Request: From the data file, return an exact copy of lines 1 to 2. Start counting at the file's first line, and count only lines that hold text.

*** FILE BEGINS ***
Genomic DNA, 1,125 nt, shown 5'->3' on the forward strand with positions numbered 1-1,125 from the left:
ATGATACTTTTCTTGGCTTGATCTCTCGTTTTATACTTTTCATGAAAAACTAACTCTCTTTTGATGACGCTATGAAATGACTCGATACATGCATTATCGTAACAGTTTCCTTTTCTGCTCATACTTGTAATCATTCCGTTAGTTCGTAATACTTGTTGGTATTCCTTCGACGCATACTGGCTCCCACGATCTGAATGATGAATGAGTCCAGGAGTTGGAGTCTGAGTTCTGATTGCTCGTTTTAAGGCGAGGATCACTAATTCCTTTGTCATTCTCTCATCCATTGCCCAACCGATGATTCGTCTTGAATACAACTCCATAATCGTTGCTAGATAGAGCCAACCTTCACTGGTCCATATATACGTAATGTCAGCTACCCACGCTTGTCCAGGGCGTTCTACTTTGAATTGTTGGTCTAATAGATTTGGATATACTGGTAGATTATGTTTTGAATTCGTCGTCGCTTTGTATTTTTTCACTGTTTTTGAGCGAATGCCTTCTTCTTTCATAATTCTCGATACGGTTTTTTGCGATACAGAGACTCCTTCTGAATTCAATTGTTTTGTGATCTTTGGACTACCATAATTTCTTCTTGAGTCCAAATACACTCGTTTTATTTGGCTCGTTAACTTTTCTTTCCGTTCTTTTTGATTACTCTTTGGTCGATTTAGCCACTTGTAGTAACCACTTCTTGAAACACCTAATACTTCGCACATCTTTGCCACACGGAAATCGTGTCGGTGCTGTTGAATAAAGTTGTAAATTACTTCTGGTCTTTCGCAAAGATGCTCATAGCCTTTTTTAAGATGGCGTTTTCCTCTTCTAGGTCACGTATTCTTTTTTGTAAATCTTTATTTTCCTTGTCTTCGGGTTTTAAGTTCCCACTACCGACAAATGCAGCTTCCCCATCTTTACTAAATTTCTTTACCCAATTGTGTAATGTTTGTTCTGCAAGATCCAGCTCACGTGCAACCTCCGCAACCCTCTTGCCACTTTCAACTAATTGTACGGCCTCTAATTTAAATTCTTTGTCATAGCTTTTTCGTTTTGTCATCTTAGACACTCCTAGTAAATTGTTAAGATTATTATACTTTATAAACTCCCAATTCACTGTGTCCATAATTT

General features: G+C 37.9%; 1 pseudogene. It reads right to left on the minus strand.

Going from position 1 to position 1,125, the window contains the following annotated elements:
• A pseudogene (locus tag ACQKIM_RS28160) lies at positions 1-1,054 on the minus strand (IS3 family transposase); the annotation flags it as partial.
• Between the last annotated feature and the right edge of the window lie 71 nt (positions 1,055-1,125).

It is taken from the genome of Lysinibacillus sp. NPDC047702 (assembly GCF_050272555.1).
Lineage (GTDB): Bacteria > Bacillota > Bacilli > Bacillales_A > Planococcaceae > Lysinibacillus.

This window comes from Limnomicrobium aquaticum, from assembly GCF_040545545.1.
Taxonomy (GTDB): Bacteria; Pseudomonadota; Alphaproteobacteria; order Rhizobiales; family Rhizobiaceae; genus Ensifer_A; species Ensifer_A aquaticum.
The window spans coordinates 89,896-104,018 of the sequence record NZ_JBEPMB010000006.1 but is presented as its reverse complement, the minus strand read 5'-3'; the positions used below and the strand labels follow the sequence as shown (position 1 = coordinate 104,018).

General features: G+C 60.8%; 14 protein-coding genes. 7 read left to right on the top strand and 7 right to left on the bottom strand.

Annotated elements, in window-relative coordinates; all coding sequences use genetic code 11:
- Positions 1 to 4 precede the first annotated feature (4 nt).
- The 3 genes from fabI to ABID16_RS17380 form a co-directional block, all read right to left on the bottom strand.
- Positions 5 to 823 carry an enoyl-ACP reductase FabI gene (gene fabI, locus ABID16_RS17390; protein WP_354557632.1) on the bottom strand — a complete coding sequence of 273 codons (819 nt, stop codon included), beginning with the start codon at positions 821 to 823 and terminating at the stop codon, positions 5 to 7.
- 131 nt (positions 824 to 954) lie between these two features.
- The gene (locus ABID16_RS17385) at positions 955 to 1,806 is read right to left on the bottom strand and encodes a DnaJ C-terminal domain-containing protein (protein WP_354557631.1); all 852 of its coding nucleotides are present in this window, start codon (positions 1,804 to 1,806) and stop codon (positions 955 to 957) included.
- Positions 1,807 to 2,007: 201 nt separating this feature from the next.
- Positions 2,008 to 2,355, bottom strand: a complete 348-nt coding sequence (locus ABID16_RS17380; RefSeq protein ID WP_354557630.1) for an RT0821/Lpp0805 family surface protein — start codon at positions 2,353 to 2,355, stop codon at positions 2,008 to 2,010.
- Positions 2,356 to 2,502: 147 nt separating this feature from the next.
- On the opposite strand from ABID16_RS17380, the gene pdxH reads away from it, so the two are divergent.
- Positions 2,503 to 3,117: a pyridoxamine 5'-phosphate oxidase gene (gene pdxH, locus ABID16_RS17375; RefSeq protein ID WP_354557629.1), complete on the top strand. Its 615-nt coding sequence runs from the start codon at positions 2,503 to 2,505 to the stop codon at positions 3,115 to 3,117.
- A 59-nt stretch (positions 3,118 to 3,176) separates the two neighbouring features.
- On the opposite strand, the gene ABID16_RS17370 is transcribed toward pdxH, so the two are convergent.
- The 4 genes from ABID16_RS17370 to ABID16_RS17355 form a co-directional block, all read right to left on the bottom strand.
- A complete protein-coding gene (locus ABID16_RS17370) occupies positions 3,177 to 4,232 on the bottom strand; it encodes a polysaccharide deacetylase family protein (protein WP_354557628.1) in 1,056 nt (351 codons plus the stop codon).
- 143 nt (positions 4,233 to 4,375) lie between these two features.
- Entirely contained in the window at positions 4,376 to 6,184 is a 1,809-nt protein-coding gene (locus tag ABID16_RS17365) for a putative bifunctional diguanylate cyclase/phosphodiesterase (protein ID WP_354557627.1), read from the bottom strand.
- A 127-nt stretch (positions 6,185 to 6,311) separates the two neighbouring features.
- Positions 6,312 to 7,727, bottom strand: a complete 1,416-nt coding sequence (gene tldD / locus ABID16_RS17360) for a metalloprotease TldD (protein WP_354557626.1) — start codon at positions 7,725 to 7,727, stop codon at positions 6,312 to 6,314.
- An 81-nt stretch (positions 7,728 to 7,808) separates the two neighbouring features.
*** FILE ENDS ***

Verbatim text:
Genomic DNA, 1,125 nt, shown 5'->3' on the forward strand with positions numbered 1-1,125 from the left:
ATGATACTTTTCTTGGCTTGATCTCTCGTTTTATACTTTTCATGAAAAACTAACTCTCTTTTGATGACGCTATGAAATGACTCGATACATGCATTATCGTAACAGTTTCCTTTTCTGCTCATACTTGTAATCATTCCGTTAGTTCGTAATACTTGTTGGTATTCCTTCGACGCATACTGGCTCCCACGATCTGAATGATGAATGAGTCCAGGAGTTGGAGTCTGAGTTCTGATTGCTCGTTTTAAGGCGAGGATCACTAATTCCTTTGTCATTCTCTCATCCATTGCCCAACCGATGATTCGTCTTGAATACAACTCCATAATCGTTGCTAGATAGAGCCAACCTTCACTGGTCCATATATACGTAATGTCAGCTACCCACGCTTGTCCAGGGCGTTCTACTTTGAATTGTTGGTCTAATAGATTTGGATATACTGGTAGATTATGTTTTGAATTCGTCGTCGCTTTGTATTTTTTCACTGTTTTTGAGCGAATGCCTTCTTCTTTCATAATTCTCGATACGGTTTTTTGCGATACAGAGACTCCTTCTGAATTCAATTGTTTTGTGATCTTTGGACTACCATAATTTCTTCTTGAGTCCAAATACACTCGTTTTATTTGGCTCGTTAACTTTTCTTTCCGTTCTTTTTGATTACTCTTTGGTCGATTTAGCCACTTGTAGTAACCACTTCTTGAAACACCTAATACTTCGCACATCTTTGCCACACGGAAATCGTGTCGGTGCTGTTGAATAAAGTTGTAAATTACTTCTGGTCTTTCGCAAAGATGCTCATAGCCTTTTTTAAGATGGCGTTTTCCTCTTCTAGGTCACGTATTCTTTTTTGTAAATCTTTATTTTCCTTGTCTTCGGGTTTTAAGTTCCCACTACCGACAAATGCAGCTTCCCCATCTTTACTAAATTTCTTTACCCAATTGTGTAATGTTTGTTCTGCAAGATCCAGCTCACGTGCAACCTCCGCAACCCTCTTGCCACTTTCAACTAATTGTACGGCCTCTAATTTAAATTCTTTGTCATAGCTTTTTCGTTTTGTCATCTTAGACACTCCTAGTAAATTGTTAAGATTATTATACTTTATAAACTCCCAATTCACTGTGTCCATAATTT